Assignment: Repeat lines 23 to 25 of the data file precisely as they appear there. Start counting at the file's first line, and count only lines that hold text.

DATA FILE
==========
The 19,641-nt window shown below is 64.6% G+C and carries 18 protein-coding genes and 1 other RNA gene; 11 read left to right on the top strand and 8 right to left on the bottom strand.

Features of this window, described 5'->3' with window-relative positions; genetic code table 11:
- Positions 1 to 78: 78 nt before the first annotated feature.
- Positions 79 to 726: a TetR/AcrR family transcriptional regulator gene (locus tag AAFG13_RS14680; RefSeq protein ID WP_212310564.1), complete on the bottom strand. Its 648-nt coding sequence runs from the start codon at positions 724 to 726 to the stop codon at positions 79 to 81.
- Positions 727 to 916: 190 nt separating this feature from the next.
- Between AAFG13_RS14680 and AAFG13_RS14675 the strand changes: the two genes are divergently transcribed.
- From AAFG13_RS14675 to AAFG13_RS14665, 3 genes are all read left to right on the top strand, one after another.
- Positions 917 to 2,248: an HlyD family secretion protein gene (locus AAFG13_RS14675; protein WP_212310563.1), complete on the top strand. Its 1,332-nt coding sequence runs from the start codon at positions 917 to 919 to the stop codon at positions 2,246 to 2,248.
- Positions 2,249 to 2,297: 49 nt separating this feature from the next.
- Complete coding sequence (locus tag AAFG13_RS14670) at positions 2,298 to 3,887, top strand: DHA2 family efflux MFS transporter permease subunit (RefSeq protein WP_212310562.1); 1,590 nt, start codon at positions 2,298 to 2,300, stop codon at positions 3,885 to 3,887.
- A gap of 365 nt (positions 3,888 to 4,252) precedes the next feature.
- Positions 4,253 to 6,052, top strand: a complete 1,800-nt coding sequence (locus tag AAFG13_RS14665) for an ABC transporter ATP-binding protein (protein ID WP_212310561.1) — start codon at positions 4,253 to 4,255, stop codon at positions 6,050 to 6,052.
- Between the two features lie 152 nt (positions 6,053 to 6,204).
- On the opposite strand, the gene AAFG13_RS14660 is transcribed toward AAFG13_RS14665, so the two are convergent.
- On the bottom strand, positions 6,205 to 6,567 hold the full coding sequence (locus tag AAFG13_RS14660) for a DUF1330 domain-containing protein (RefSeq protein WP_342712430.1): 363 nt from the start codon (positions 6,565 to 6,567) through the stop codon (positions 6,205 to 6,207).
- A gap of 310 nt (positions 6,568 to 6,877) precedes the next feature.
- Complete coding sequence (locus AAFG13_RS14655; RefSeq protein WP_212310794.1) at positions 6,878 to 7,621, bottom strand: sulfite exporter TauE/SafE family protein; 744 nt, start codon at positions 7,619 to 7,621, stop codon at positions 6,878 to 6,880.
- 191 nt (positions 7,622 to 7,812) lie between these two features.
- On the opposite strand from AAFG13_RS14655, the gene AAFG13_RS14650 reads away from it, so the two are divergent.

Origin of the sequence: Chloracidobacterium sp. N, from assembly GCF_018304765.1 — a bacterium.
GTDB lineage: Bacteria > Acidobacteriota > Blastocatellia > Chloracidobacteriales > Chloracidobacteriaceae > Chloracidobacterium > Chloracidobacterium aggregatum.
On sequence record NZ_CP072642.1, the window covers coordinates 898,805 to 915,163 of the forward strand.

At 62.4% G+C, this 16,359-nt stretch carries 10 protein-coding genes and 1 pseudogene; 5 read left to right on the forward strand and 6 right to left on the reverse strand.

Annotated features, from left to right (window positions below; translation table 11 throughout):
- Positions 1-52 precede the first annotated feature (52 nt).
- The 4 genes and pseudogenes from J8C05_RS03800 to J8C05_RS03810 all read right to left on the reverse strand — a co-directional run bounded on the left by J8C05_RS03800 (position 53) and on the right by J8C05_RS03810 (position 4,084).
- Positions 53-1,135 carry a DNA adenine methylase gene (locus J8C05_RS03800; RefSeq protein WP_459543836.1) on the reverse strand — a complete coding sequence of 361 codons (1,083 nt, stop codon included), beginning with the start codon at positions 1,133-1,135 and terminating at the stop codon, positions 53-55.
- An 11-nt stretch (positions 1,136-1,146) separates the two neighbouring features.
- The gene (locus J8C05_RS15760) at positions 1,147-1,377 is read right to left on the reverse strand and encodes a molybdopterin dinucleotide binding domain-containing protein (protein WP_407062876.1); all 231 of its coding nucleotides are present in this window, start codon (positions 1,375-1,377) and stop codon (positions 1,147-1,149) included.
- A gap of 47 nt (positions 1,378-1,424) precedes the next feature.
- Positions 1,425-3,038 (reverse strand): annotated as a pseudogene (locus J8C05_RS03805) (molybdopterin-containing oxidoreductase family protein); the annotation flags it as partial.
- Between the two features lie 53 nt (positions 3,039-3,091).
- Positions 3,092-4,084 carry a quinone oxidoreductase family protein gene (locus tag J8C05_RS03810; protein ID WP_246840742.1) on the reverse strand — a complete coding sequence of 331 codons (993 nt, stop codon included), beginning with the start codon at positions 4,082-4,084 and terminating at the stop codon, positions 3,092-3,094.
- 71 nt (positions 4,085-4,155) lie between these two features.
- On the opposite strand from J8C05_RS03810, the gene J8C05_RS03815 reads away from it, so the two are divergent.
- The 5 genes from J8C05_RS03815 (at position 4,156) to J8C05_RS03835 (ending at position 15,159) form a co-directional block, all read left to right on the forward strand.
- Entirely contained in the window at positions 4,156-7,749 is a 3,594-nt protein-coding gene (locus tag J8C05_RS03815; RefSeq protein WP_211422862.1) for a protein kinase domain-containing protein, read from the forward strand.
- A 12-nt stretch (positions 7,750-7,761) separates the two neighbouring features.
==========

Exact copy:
At 62.4% G+C, this 16,359-nt stretch carries 10 protein-coding genes and 1 pseudogene; 5 read left to right on the forward strand and 6 right to left on the reverse strand.

Annotated features, from left to right (window positions below; translation table 11 throughout):
- Positions 1-52 precede the first annotated feature (52 nt).